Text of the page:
One of the questions I get asked a lot from new writers is whether they should have a pen name. Usually, they’ve already decided they want one, they just want to know more about the process of picking a name. Here are some tips for name picking and a few things to consider if you think you’d like a different writer name.
Is Your Name Long and Difficult to Pronounce?
Like actors, new authors sometimes rename themselves if their real name is hyphenated or difficult to pronounce. Difficult to pronounce can mean difficult to remember and you want your reader to easily remember your name. Remember Natalia Nikolaevna Zakharenko? Probably not. Most of us remember her as actress Natalie Wood. Simplicity rules if your name is long and complicated.
Multiple Genre Authors
A lot of self-published authors write in multiple genres. This doesn’t mean you need a pen name for each genre. In fact, unless the genres are extremely different like children’s books and erotica, I would stick with one name. Otherwise, you’ll be building and managing two author platforms which will double your time spent marketing your writing.
You’re a Man Who Writes from a Female Perspective or Vise Versa
Author J.R. Rain of the Samantha Moon Vampire series was interviewed by InDTale Magazine. In the video interview, he stated that readers sometimes don’t realize he is a man writing from the viewpoint of a woman. One reader told him she wouldn’t have tried the book series if she’d known. His ambiguous author name works for him because of what he writes. The same goes for a woman who writes hardboiled crime novels. Androgynous names allow the reader to assume the gender of the author.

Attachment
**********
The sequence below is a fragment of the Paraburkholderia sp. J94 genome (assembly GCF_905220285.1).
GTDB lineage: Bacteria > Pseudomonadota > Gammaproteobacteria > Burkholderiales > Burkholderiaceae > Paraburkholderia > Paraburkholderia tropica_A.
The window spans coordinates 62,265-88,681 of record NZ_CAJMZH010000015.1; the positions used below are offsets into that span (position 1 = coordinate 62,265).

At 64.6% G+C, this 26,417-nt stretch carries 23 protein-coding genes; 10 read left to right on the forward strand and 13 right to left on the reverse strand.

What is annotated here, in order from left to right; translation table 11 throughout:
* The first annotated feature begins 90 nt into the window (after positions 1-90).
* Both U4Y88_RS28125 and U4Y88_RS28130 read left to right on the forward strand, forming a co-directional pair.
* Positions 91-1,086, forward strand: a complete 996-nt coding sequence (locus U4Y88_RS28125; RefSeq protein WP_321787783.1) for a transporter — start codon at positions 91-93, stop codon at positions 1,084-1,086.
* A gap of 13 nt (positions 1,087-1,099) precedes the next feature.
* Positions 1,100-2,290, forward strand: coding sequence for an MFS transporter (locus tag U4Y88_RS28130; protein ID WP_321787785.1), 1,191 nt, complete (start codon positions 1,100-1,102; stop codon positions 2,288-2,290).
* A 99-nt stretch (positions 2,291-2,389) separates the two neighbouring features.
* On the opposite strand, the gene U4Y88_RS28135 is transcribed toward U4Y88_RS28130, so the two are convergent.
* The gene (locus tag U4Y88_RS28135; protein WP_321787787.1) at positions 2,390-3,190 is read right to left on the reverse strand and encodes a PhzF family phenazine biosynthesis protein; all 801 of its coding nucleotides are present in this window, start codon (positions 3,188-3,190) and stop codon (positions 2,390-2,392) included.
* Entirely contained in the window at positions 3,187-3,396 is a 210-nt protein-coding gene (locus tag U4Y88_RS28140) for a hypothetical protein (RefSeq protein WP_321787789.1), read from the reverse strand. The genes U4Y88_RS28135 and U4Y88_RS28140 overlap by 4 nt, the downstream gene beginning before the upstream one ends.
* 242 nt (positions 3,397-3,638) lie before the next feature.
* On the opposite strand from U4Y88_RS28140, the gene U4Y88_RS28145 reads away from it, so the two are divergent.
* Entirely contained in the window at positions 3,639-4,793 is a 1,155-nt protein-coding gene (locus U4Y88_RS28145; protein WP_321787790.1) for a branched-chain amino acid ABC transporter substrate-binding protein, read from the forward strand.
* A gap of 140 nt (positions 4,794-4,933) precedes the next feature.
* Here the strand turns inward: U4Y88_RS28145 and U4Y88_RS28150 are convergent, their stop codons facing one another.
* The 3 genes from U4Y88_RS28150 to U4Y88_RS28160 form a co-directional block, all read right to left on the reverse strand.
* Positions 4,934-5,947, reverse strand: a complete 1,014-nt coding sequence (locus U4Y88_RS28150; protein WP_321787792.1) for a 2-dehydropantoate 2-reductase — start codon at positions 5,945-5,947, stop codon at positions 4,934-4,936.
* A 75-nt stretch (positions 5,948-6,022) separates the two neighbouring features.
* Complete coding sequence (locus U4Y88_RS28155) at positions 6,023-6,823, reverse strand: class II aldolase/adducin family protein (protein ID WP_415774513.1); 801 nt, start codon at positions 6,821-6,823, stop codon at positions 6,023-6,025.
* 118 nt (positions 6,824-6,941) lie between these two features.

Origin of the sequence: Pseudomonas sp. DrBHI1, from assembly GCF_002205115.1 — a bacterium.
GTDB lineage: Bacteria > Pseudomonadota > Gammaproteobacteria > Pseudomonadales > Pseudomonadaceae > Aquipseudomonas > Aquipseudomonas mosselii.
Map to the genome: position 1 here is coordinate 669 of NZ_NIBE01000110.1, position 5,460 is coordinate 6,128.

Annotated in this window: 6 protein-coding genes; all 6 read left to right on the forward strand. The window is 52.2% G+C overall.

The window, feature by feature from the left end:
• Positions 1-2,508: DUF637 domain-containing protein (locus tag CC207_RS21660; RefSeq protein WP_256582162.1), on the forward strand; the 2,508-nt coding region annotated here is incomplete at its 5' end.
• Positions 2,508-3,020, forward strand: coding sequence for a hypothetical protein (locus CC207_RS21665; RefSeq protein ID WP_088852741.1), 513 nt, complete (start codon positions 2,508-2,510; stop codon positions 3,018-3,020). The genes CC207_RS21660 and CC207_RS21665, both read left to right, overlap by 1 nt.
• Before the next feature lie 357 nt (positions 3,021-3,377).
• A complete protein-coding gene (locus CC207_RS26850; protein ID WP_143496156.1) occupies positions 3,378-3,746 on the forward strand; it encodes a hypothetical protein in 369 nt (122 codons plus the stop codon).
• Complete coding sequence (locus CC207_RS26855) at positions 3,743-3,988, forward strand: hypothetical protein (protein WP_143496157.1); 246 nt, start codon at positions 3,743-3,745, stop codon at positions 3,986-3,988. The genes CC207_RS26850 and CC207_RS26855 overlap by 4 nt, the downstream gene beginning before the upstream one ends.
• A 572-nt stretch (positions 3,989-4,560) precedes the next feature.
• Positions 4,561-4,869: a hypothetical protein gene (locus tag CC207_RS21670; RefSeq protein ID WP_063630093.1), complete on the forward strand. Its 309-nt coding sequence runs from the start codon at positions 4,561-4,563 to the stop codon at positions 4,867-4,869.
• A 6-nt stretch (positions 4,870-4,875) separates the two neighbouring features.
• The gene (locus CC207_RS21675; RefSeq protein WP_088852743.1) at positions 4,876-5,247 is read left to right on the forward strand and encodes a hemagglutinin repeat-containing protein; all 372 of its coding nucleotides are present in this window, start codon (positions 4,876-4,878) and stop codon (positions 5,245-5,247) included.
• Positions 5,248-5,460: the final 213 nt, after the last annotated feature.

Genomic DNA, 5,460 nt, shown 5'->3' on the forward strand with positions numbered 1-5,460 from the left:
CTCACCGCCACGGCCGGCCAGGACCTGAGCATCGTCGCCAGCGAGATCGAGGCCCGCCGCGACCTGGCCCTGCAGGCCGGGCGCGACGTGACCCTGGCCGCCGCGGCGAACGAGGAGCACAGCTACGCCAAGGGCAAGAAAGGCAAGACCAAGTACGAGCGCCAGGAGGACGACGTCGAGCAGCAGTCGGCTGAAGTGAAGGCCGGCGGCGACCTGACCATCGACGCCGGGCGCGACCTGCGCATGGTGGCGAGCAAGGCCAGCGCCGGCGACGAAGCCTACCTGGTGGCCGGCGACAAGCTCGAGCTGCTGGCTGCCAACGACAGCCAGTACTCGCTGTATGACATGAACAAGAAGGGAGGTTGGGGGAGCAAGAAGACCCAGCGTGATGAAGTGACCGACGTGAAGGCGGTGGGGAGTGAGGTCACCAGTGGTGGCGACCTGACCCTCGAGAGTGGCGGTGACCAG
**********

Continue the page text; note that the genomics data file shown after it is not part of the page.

Name Picking Tips
The same letter at the beginning of your first and last name makes your name easier to pronounce and remember. Example: Norma Jeane Mortenson becomes Marilyn Monroe.
If you want to keep your first name the same, see if your middle name will work as a last name. Also, if your name is the same as a famous author you can use your middle name or initial to distinguish yourself. Example: James Patterson becomes James R. Patterson.
Consider your genre, because names can convey meaning. The author name Johnny Vegas sounds like it came right out of a Quentin Tarantino script and it might be off-putting to cozy mystery readers.
Why Wouldn’t You Change Your Name?
You’ve built a business reputation on that name. The name has value and comes with an expertise status that will help you launch and market your book.
Since our names are given to us, usually at birth, picking a new name can be a novelty. Just remember that the writer name you pick is part of the brand you are building as well. If it makes you famous, you’re stuck with it. Make it work for you from the beginning.